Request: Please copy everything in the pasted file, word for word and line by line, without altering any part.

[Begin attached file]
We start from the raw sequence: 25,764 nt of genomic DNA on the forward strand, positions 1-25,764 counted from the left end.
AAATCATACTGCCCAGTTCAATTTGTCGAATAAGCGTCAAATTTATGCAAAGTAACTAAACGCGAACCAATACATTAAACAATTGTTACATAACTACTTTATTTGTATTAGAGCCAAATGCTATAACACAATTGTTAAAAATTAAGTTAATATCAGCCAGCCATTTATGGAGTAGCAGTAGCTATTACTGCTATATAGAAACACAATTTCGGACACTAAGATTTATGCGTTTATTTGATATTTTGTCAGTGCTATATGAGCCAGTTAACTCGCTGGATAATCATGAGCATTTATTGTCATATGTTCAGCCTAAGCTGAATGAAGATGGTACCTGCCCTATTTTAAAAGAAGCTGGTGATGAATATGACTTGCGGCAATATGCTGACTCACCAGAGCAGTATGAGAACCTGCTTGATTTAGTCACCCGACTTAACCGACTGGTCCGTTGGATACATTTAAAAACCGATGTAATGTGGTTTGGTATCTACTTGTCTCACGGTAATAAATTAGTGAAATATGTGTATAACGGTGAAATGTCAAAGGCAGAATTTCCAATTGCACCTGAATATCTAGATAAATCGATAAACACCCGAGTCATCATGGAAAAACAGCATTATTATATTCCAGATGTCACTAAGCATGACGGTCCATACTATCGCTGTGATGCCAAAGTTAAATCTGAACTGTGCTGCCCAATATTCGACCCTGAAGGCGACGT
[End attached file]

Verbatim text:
We start from the raw sequence: 25,764 nt of genomic DNA on the forward strand, positions 1-25,764 counted from the left end.
AAATCATACTGCCCAGTTCAATTTGTCGAATAAGCGTCAAATTTATGCAAAGTAACTAAACGCGAACCAATACATTAAACAATTGTTACATAACTACTTTATTTGTATTAGAGCCAAATGCTATAACACAATTGTTAAAAATTAAGTTAATATCAGCCAGCCATTTATGGAGTAGCAGTAGCTATTACTGCTATATAGAAACACAATTTCGGACACTAAGATTTATGCGTTTATTTGATATTTTGTCAGTGCTATATGAGCCAGTTAACTCGCTGGATAATCATGAGCATTTATTGTCATATGTTCAGCCTAAGCTGAATGAAGATGGTACCTGCCCTATTTTAAAAGAAGCTGGTGATGAATATGACTTGCGGCAATATGCTGACTCACCAGAGCAGTATGAGAACCTGCTTGATTTAGTCACCCGACTTAACCGACTGGTCCGTTGGATACATTTAAAAACCGATGTAATGTGGTTTGGTATCTACTTGTCTCACGGTAATAAATTAGTGAAATATGTGTATAACGGTGAAATGTCAAAGGCAGAATTTCCAATTGCACCTGAATATCTAGATAAATCGATAAACACCCGAGTCATCATGGAAAAACAGCATTATTATATTCCAGATGTCACTAAGCATGACGGTCCATACTATCGCTGTGATGCCAAAGTTAAATCTGAACTGTGCTGCCCAATATTCGACCCTGAAGGCGACGT